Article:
Grand Marnier

This rich, amber-colored liqueur is flavored with the peels of bitter Haitian oranges, exotic spices and vanilla. Unlike other orange liqueurs (Curacao, Triple Sec), Grand Marnier is blended with a variety of fine cognacs and aged in oak barrels for an elegant, velvety, long finish.

Sipped "neat" as an after-dinner drink, the liqueur can also be mixed into a number of classic cocktails. It pairs beautifully Brie, goat cheese and Roquefort, and is often added to flavor elegant desserts such as chocolate soufflé, tiramisu and crème brûlée.


The Grand Marnier story began in 1827, when Jean-Baptiste Lapostolle founded a fruit liqueur distillery in France.  Later, Louis-Alexandre Marnier, a descendant of a notable wine-making family, married Lapostolle's granddaughter and joined the family business.

It was in 1880 that Marnier, a cognac connoisseur, first envisioned a liqueur bearing his name. After a trip to Haiti, he came up with the idea of blending cognac with a rare variety of bitter Haitian orange and giving it a period of barrel aging. The liqueur was originally called "Curacao Marnier," but when Marnier's friend, hotelier Cesar Ritz tasted the creation, he suggested a new name: "Grand Marnier."


Cordon Rouge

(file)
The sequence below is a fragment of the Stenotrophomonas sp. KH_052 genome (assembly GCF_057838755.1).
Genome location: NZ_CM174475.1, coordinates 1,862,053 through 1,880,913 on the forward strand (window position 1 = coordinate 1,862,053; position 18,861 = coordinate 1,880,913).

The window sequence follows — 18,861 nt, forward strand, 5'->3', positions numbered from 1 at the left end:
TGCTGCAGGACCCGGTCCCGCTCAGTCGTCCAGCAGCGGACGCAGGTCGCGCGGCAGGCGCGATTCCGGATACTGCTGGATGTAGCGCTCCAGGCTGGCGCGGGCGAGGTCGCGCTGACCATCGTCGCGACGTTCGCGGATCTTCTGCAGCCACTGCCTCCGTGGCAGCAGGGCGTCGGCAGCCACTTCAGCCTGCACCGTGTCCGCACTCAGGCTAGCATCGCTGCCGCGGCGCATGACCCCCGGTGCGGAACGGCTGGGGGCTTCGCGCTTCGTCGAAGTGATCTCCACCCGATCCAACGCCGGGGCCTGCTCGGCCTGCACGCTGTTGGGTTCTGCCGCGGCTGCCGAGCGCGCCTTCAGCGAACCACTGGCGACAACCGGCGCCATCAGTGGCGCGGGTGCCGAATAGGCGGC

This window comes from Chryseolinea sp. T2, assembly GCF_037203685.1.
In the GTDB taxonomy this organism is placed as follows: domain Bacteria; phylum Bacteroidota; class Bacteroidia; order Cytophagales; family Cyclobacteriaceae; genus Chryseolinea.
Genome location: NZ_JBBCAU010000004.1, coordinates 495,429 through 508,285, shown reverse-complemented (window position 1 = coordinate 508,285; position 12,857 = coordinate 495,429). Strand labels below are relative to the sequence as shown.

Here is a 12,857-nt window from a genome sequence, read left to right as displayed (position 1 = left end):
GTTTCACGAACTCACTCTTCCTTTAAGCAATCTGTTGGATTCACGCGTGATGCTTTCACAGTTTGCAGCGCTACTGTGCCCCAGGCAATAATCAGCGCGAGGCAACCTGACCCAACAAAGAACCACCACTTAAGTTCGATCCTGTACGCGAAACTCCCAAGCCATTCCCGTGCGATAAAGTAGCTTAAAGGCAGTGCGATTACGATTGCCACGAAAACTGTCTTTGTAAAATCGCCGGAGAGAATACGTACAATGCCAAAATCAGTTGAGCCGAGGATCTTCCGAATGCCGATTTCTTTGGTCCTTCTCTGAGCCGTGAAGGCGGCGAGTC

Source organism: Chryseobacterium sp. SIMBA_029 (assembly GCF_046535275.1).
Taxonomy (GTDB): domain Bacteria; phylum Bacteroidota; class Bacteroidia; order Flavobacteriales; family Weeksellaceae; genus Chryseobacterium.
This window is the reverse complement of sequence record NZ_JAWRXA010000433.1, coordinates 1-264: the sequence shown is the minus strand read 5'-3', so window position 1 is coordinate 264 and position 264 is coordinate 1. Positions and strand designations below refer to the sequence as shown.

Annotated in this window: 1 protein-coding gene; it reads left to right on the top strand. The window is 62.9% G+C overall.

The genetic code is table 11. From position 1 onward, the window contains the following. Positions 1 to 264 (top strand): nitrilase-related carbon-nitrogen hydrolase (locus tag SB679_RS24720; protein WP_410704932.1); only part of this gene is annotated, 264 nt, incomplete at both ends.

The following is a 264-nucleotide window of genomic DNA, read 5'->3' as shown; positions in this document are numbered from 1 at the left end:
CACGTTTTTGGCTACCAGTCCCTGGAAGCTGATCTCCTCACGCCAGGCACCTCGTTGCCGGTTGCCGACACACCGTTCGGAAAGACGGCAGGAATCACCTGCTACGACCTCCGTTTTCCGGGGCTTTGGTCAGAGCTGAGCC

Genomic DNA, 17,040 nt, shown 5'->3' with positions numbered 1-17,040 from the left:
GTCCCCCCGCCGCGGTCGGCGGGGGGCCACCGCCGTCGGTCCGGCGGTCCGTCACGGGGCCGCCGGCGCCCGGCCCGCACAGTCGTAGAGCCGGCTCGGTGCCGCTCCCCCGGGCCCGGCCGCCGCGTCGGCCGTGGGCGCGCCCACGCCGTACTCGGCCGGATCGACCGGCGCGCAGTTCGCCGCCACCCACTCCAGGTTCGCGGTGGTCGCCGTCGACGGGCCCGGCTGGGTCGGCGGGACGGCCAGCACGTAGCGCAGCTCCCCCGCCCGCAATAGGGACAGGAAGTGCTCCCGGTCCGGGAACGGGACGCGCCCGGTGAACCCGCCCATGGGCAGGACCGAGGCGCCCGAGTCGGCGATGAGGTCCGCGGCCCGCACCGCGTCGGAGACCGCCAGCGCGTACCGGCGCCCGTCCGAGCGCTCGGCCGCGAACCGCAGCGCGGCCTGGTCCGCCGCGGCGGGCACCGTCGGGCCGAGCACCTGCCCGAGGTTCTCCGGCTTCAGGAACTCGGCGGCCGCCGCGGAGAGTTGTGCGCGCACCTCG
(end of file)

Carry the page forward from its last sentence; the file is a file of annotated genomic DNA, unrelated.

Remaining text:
The original Grand Marnier has a bright amber color and bitter orange flavor with hints of orange marmalade and hazelnuts.

Louis Alexandre
Blended with extra cognac, this variety is drier and more intense. The copper-colored liqueur has a candied orange flavor with notes of pine, sandalwood and Earl Grey tea.

Cuvée du Centenaire
Launched in 1927 to honor the distillery's 100th anniversary, this dark amber colored liqueur has a deeper, more complex flavor. It's made from rare French cognacs and carries notes of dried fruit, gingerbread and nutmeg.

Cuvée du Cent-Cinquantenaire
Launched in 1977 to honor the distillery's 150th anniversary, this reddish-gold blend is made with very old cognacs from the Grand Champagne area. A favorite of cognac enthusiasts, the bitter orange flavor is enhanced with notes of coffee, honey and spices.

Buying Tips

Most recipes only require a small amount of Grand Marnier for flavoring. If you don't have the need for an expensive, full-sized bottle, most liquor stores sell small, single-serving bottles for a reasonable price.

Usage Tips

• Blend with tequila, freshly squeezed lime juice and sugar